Grand's first music video, for his country-tinged rock ballad "All-American Boy," was posted on YouTube last Tuesday. By last night, it had exploded, attracting more than 400,000 total views — nothing for top-charting videos from big-name recording artists, but an impressive figure for one from a complete unknown whose only promotion has been Internet buzz.
The video cost just $7,000, a fraction of the major-names' going rate, but it was a fortune to Grand, who came up with the entire budget himself by maxing out his only plastic to tell the video's story.
"All-American Boy" portrays a young gay man who misreads signals from an apparently straight "all-American" male friend. On a day hanging out with the gang, the two guys and a girl take off in a car. She drives, as the guys sit together in the back, with the straight man, at one point, falling asleep on the gay man's shoulder. Feeling like a third wheel, the girl eventually, angrily drives off, leaving the two men to pal around in the woods, where they end up stripping down and going skinny-dipping — even sharing a quick kiss. Ultimately for the straight guy, it was just all in good fun. But for the gay man, it was something much more significant, and he is left dazed, confused and longing.
"I was a 13-year-old boy (at camp)," noted the 23-year-old singer-songwriter, speaking by phone from his hometown Chicago. "One of my counselors was warm and strong and he took an interest in me — not sexually, but as a friend, and it really moved me. I remember leaving with a horrible ache in my heart."
While "All-American Boy" is told from the gay man's perspective, Grand said he knew its tale of unrequited love would resonate across lines of sexuality. He's received hundreds of postings on YouTube, Twitter and Facebook from viewers, both straight and gay, saying they understand such rejection and heartache.
"I'm not a cryer," noted Grand. "But since this all began, since people have been reaching out, I've been beyond moved, because so many people have felt what I felt, been through what I've been through."Grand said that upon discovering he was gay in eighth grade, he told friends, which quickly got back to his parents. They insisted he go to so-called "straight therapy," which he endured for five years. But it didn't work.
He logged his full freshman year at Belmont University in Nashville, but, due to the costs, returned to Chicago. His recent employment has run the gamut from modeling to supplying music for Catholic church events, the latter being what he called the "food-money" gig.
Grand said he has no idea where the YouTube success may take him, though he does admit he's "not much of a singer" and more of a songwriter. "Of course, I want to continue to grow as a man and grow as an artist," he commented.In contrast, there are all of those thrifty people in emerging markets. They save vast amounts of money that can be used for investments in growing economies. With strong family traditions, they eschew debt in any form. Or do they? Actually they don’t. Given the chance, consumers around the world act more or less the same. Credit card abuse is a universal past-time. But this time the credit bubble is no longer in the US.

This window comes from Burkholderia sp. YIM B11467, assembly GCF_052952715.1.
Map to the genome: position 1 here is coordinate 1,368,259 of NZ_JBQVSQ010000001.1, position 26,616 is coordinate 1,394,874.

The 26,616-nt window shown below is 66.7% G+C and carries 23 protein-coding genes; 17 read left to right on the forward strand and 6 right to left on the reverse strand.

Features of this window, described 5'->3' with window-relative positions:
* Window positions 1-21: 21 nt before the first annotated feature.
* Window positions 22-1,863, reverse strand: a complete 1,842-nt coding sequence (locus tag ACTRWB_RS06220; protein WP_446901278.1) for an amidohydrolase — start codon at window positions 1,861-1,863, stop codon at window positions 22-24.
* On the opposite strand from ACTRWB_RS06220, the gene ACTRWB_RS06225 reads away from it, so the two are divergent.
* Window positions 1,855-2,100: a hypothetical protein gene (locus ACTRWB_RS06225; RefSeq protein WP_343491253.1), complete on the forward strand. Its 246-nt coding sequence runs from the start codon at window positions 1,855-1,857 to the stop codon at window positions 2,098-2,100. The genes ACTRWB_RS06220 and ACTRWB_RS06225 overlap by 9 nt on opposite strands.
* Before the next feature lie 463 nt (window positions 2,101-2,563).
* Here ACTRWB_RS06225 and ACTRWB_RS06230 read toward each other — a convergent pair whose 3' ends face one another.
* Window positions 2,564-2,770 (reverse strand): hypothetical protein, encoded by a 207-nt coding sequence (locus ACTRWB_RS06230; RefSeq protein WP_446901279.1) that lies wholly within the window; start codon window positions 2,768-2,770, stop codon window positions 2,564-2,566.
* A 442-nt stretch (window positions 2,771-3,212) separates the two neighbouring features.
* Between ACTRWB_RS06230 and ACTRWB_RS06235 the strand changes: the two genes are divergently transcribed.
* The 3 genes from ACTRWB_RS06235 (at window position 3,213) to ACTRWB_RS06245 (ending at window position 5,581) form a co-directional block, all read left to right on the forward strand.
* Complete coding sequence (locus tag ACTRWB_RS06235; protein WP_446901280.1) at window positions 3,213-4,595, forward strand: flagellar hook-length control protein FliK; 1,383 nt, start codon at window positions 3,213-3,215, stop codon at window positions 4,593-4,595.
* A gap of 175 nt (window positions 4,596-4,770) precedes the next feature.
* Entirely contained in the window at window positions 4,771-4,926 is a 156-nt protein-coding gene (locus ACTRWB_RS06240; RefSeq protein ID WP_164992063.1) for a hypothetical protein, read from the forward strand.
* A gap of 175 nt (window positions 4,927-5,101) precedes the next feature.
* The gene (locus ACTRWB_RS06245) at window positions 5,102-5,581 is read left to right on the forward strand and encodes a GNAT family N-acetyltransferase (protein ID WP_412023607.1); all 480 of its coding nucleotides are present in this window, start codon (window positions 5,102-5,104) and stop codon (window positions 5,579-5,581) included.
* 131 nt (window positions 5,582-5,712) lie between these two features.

Consumer debt meltdowns are not exceptional in Asia. Before the American crisis, there were three. Over the past 15 years Hong Kong, South Korea, and Taiwan have all experienced excessive household debt which threatened the stability of their financial systems. But these countries and their issues were relatively small and localized.
The combination of rapid economic growth in emerging markets, combined with trillions in stimulus money and the search for yield has provided borrowing opportunities never before available to millions. The result is that non-mortgage consumer credit in Asia outside Japan rose 67% in the past five years. It now amounts to over $1.66 trillion. Car, motorcycle, appliance and electronic loans all more than doubled while credit card loans grew 90%. These issues are no longer small or local.
But is this a problem? Overall, consumer debt in Asia is far lower than in many more developed countries. The difference is income. As a percentage of income, debt burdens in Asia are up to 30% higher than in the US. Overall, debt burden relative to GDP is higher in India, Indonesia, Thailand, South Korea, China and Malaysia. It is only less in than the US in Taiwan and Hong Kong, two of the countries that have experienced consumer credit problems.
One of the most vulnerable economies is Malaysia. Unusually, strong economic growth has led to an explosion of consumer credit. Consumer debt is approaching developed world levels. Malaysian household debt has risen to 76.6% of GDP from 65.9% five years ago. It is the highest in the region. Malaysian consumer boom has followed the country’s economic expansion. A lot of this expansion has been due to commodity producer exports to China.
Much of the credit has been due to the inflow of money from developed countries specifically the QE program of the US Federal Reserve. With China slowing and the QE program ending, consumers specifically and the Malaysia economy as a whole may be vulnerable. But they aren’t the only ones.
Indonesia has also benefitted enormously from the export of its mineral wealth to China. Indonesian non-mortgage consumer credit nearly tripled in the last five years. Domestic consumption has become the other main driver of Indonesian economic growth and has been driven by easy access to credit cards. The central bank has belatedly realized the danger and is trying to rein in credit by imposing minimum down payments for car and motorcycle loans. But unlike some of the other South Asian countries, Indonesia manufactures essentially nothing. That makes it particularly vulnerable when the two main sources of economic stimulus, commodities demand and cheap money, dry up.
- 2013/07/09(火) 16:36:29|
- Cleaning sydney